A signal 40 supplied to the input end B is a signal obtained by ANDing the test signal TESTA and write data applied to the data input/output terminal DQ with an AND gate 28. At this time, since the test signal TESTA is at a high level, the signal 40 becomes the write data themselves supplied to the data input/output terminal DQ. In other words, the write data will be applied as they are to the flip flops 24 and 26.

This state is shown in the timing chart of FIG. 3, and it can be seen that the write data supplied to the data input/output terminal DQ become Drise and Dfall in response to the leading edge of the clock signal CLK.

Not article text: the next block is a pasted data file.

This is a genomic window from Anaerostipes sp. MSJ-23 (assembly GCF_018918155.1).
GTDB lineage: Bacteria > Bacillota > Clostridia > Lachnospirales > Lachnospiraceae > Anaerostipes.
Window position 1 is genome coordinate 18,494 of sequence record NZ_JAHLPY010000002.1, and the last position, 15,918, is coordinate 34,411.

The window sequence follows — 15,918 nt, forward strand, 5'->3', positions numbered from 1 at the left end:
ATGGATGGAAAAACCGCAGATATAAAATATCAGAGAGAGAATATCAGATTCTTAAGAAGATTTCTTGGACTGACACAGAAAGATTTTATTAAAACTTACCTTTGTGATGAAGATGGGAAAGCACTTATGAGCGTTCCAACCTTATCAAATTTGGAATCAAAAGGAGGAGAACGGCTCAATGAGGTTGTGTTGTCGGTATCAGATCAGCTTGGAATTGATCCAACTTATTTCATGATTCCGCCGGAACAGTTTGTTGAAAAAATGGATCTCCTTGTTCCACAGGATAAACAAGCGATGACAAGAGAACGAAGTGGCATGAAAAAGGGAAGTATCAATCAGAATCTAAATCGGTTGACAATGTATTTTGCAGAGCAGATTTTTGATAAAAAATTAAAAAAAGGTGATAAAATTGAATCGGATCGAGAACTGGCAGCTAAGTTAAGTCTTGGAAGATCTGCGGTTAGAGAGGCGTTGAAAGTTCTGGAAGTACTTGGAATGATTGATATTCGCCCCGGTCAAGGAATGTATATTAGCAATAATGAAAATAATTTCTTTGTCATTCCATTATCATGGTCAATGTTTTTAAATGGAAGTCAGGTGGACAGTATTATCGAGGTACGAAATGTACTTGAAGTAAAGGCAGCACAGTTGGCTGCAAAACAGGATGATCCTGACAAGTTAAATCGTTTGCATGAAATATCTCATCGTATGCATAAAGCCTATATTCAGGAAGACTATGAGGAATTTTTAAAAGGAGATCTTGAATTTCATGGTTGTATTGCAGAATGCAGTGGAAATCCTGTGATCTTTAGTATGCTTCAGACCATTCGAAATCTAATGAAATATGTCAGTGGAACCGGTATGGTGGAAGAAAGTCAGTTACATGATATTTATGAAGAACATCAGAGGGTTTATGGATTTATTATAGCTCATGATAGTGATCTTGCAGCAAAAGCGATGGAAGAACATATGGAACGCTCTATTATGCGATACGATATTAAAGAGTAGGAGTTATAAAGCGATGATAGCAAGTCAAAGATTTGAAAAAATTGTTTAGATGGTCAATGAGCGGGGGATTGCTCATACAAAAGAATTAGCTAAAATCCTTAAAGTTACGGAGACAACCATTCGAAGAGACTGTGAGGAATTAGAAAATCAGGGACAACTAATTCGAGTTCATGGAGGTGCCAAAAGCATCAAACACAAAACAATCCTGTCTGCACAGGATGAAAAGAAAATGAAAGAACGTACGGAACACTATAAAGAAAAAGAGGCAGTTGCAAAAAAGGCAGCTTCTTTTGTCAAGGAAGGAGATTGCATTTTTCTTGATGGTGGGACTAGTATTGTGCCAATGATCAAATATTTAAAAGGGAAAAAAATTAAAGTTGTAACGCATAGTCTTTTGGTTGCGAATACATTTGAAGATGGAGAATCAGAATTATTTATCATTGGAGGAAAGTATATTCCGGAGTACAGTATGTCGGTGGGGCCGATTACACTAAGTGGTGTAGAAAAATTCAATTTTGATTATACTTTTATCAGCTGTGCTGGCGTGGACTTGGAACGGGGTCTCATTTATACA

When the test signal TESTA is at a high level as described above, the operations of the flip flops 14, 16 and 18 are ignored, and therefore, it becomes unnecessary to supply the timing signal DQS and the inversion clock signal CLKB, which are control signals for these flip flops 14, 16 and 18. In other words, even if these DQS terminal and CLKB terminal are not connected to a tester (testing apparatus) during a test such as the bar-in test as shown in FIG. 1, it can be realized to write in a memory cell by connecting, to the tester, only terminals to be used even in an ordinary SDRAM such as the DQ terminal and the CLK terminal. In this way, on conducting a test, in which any high-speed operation essential to the DDR-SDRAM does not have to be performed like the bar-in test, a tester which has been used for an ordinary SDRAM can be used as it is for a test for the DDR-SDRAM. For this reason, the increase in test expenses can be restrained.